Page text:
Perhaps hardest of all, Gore needs to figure out how to define and handle the "moral" issue that's causing 49 percent of voters to say the country is "on the wrong track" compared to 39 percent who say it's "going in the right direction," according to Battleground.

The survey found that 62 percent of voters disapprove of Clinton as a person, compared to 29 percent who approve of him. There's probably more than that causing concern about moral decline -- a factor that decisively favors Bush.

Gore aides insist, despite the numbers, that all's well with their game plan -- that the Veep is running well in key states and that the flaws in Bush's program eventually will be obvious to an electorate that isn't paying attention yet.

Maybe so, but Gore surely should be looking for ways to cause people to vote for him, not just against Bush. Right now, that's not their natural inclination.

JWR contributor Morton Kondracke is executive editor of Roll Call, the newspaper of Capitol Hill. Send your comments to him by clicking here.


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04/11/00: Congress, U.S. Voters Still Aren't Ready For Campaign Reform
04/06/00: Bush, Gore Silent As Popular Culture Gets Ever Coarser
03/30/00: Is 2000 Like 1948, 1976 or 1960? Or Is This Unparalleled?
03/28/00: Will Bush, Gore Go for a Better Way To Pick Nominees?
03/23/00: Medicare cutbacks bleed hospitals
03/20/00: Chances Improve That China Trade Will Pass Congress
03/16/00: Lieberman as veep would help Gore
03/14/00: Can Bush, McCain Unite to Beat Gore?
03/09/00: Can GOP Forge Unity After Nasty McCain-Bush Race?
03/07/00: What accounts for McCain's excesses?
03/02/00: 'Debate' Proved Gore Is This Year's Best Gut-Fighter
02/29/00: Surprises! The 2000 GOP race is full of it
02/25/00: Voters want centrist in White House
02/23/00: Gore would hit McCain's record
02/15/00: Will negativity hurt McCain in S.C.?
02/10/00: How hard should Bush hit McCain?
02/08/00: Bush must retool his entire campaign
01/27/00: Could Gore beat Bush as Truman beat Dewey?
01/20/00: Big New Surplus Estimates Could Alter 2000 Politics
12/21/99: Bush improves, everyone panders
12/16/99: Prospects improve for campaign reform
12/14/99: Riots raise free trade as 2000 issue
12/10/99: Gore won GOP 'debate' in N.H.
12/07/99: Election pits Bush cuts vs. Medicare boost
12/03/99: Can race be a constructive issue in 2000?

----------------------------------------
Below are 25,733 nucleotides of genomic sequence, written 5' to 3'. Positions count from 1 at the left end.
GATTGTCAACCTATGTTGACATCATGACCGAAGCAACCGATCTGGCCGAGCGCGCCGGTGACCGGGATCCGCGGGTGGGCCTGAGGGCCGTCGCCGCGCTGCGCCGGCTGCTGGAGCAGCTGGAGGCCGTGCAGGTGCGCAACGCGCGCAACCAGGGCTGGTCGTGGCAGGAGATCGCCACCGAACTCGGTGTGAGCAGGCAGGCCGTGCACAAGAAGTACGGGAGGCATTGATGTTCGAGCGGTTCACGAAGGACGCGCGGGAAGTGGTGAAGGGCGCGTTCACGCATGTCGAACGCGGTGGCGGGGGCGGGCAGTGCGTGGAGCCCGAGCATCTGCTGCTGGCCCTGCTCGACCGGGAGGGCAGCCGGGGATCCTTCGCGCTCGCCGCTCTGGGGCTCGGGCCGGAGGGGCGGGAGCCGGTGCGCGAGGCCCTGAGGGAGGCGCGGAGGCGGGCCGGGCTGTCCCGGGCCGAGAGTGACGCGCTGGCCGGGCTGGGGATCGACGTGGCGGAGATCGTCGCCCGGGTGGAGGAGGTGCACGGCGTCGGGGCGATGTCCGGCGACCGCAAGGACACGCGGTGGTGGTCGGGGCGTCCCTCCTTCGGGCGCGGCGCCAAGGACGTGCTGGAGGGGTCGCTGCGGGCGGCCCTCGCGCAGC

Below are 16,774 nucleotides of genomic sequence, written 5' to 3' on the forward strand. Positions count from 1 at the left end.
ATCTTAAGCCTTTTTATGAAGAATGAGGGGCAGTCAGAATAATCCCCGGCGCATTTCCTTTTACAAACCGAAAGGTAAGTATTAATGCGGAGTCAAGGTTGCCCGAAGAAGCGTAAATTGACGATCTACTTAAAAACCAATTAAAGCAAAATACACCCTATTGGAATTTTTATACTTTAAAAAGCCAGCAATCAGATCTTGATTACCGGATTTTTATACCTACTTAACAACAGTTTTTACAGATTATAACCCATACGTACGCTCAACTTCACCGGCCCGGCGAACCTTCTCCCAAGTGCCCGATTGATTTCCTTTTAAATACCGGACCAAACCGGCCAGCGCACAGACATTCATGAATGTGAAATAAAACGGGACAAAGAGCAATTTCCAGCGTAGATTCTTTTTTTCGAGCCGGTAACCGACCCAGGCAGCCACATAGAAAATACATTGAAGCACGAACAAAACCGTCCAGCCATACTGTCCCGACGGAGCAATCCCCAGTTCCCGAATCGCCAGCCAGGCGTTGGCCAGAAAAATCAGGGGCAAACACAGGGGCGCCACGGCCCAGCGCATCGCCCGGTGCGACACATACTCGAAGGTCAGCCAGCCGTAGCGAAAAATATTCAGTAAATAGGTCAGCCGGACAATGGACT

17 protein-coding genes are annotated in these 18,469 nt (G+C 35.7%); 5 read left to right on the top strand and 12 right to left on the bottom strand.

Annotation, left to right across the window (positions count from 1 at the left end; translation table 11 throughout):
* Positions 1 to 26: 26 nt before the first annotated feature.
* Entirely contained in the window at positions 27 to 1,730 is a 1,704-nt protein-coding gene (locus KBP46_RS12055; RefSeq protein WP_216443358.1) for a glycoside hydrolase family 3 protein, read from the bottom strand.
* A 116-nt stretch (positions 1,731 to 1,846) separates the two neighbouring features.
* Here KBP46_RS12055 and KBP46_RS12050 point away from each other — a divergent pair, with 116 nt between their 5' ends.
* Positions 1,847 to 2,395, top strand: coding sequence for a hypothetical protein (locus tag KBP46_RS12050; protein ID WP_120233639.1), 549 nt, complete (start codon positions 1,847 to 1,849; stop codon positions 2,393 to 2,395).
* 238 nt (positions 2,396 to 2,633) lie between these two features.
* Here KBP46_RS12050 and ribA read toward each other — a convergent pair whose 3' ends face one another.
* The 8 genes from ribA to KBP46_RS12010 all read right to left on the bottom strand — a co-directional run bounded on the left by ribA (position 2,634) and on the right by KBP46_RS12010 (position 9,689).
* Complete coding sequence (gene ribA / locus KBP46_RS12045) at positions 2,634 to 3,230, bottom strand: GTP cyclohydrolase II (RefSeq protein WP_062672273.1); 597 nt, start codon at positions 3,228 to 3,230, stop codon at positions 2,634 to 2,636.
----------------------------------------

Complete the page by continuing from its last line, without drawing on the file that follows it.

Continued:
11/19/99: White House race may be best in decades
11/16/99: Where is Bush on health care fight?
11/11/99: Will TV stop profiteering from politics?
11/09/99: Is GOP isolationist, or just partisan?
11/04/99: Gore, Bradley Run Opposite Races On Style, Substance
11/01/99: GOP, Clinton could reach deal swiftly
10/27/99: Bush to fight 'culture wars' -- positively
10/21/99: Porter, Mack: heroes on medical research
10/19/99: Gore scores among party big shots, but polls go South
10/14/99: Bush critiques could help GOP Congress
10/12/99: Congress can save health care from ruin
10/07/99: Will gun-control cause the GOP to shoot itself in the foot?
10/05/99: Gore moves: Desperate but necessary
10/01/99: Fox, Armstrong make case for NIH
09/28/99: Dems' race brightens Bush's chances
09/23/99: East Timor deflates `Clinton Doctrine'
09/21/99: Buchanan v. Bush? Yeah right
09/17/99: Candidates turn attention to poverty
09/15/99: Bush's education problem
09/09/99: Budget makes 2000 an `issues' election
09/07/99:Airport rage increases, with good reason
09/02/99: U.S. future up for grabs in 2000
08/31/99: U.S. Capitol needs visitor's center -- soon
08/24/99: Will 2000 be the year of the foreign crisis?
08/19/99: Neither party has upper hand for '99
08/17/99: Ford gets freedom medal one month early
08/12/99: There's time to catch Bush, say Gore aides
08/10/99: Rudy, Hillary try much-needed makeovers
08/09/99: GOP must launch new probe of Chinagate
08/02/99: Pols blow fiscal smoke on budget surplus
08/02/99: One campaign reform should pass: disclosure
07/27/99: Gore leads Bush in policy proposals